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Does Bible say that God created insects? Does "creeping things" in Genesis imply insects, too?

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    I'd suggest making this specific to Gen 1:24 (remeś) and moving it to Hermeneutics.SE (....or not, pending Which “no-tradition-specified” exegesis questions should be closed?). (You may find the "swarmers" (šereṣ) of interest as well, though that's not evident from Gen. 1.) – Susan Aug 25 '16 at 4:13
  • If not Genesis, John 1:3 – user22553 Aug 25 '16 at 4:49
  • This might be a good question for Hermeneutics.SE, but is probably out of scope here, as it we do not answer questions about the truth of the Bible. – Dick Harfield Aug 25 '16 at 7:22
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I don't know of any verse that specifically mentions insects, but at the beginning of John it says 'All things were made by him; and without him was not any thing made that was made.'. JNDs translation puts it 'All things received being through him, and without him not one [thing] received being which has received being.' So he must have created the insects...

Some other food for thought.....

Amos 7 'Thus hath the Lord GOD shewed unto me; and, behold, he formed grasshoppers in the beginning of the shooting up of the latter growth;'(be sure to get the context)

Psalm 105 'He spoke, and there came dog-flies, [and] gnats in all their borders....He spoke, and the locust came, and the cankerworm, even without number;'

Psalm 50 'I know all the fowl of the mountains, and the roaming creatures of the field are mine:'

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  • Thanks for all these links. In fact, they are the answer to my question. But... as far as "all things were made by Him", would you then say that sin was also created by God?! – jaguar Aug 25 '16 at 10:55
  • Welcome Joel! Thanks for contributing. If you haven't already done so, I hope you'll take a minute to take the tour and learn how this site is different from others. – Nathaniel is protesting Aug 25 '16 at 11:57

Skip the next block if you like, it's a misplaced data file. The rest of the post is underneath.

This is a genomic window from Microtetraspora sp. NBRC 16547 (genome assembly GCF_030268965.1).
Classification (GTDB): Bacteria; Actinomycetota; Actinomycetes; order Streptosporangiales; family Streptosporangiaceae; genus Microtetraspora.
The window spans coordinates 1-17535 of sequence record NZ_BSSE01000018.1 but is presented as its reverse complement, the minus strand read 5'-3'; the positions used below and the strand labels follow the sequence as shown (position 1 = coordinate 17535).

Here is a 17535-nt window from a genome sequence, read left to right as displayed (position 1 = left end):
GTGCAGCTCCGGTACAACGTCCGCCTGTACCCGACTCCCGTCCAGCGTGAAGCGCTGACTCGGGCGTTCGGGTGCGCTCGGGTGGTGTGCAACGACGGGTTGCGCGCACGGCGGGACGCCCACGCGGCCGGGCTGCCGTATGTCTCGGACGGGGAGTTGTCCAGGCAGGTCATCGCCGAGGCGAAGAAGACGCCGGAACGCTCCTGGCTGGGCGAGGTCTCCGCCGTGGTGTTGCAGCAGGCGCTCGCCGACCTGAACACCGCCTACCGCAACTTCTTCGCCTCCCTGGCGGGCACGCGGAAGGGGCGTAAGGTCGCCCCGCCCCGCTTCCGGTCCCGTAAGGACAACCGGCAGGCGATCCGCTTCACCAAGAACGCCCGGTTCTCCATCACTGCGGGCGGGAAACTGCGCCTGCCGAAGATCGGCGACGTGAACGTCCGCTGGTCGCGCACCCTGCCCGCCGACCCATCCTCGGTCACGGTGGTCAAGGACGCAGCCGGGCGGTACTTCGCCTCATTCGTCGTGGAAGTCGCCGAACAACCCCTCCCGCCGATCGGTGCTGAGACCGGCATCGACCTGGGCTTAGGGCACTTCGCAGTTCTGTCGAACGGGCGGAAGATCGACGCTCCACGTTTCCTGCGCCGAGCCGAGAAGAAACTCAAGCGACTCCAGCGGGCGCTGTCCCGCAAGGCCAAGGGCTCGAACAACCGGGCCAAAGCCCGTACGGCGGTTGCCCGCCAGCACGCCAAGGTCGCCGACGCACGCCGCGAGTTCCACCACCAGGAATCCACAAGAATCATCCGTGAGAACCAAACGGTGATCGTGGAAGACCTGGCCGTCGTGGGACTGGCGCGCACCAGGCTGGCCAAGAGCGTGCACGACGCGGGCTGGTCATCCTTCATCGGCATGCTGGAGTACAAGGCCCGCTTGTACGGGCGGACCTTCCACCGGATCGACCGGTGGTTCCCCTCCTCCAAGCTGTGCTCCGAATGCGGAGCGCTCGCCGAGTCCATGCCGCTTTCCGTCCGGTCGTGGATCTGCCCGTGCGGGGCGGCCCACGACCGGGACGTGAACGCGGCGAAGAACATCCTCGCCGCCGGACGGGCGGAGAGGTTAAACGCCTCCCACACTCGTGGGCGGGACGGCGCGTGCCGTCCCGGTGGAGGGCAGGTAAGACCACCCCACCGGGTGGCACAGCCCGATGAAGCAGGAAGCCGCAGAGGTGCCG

• @jaguar The question of where sin comes from is widely debated. You can start with this question: How can a Wholly Good God Deliberately Create Evil? If you'd like to ask a separate question about it, be sure to specify which tradition's view you want. – Nathaniel is protesting Aug 25 '16 at 12:00
  • @jaguar, some Christian theologies hold that sin is not a substance in and of itself, but is rather the state of man when he is separated from God. In ancient Greek, the word (verb form ἁμαρτάνω, noun ἁμαρτία) was used to convey a meaning of "missing a mark" or "missing a target" (e.g. it is found in the Iliad to describe an archer missing someone with his arrow). Under such understanding, sinning is not an act of commission, but fundamentally an act of omission ... – user22553 Aug 25 '16 at 12:18
  • ... This is also implied in the verb prefix "a". In English words of Greek origin it usually denotes an absence of something: e.g. "a-political", "a-theist". [In Greek the word is "hamartia", which begins with an acceted "a"- ἁ]. – user22553 Aug 25 '16 at 12:18
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I'm not aware of any specific exegetical basis, but yes, "creeping things" (in Genesis 1:24 and elsewhere) has usually been understood to include both reptiles and insects (or all arthropods more generally).

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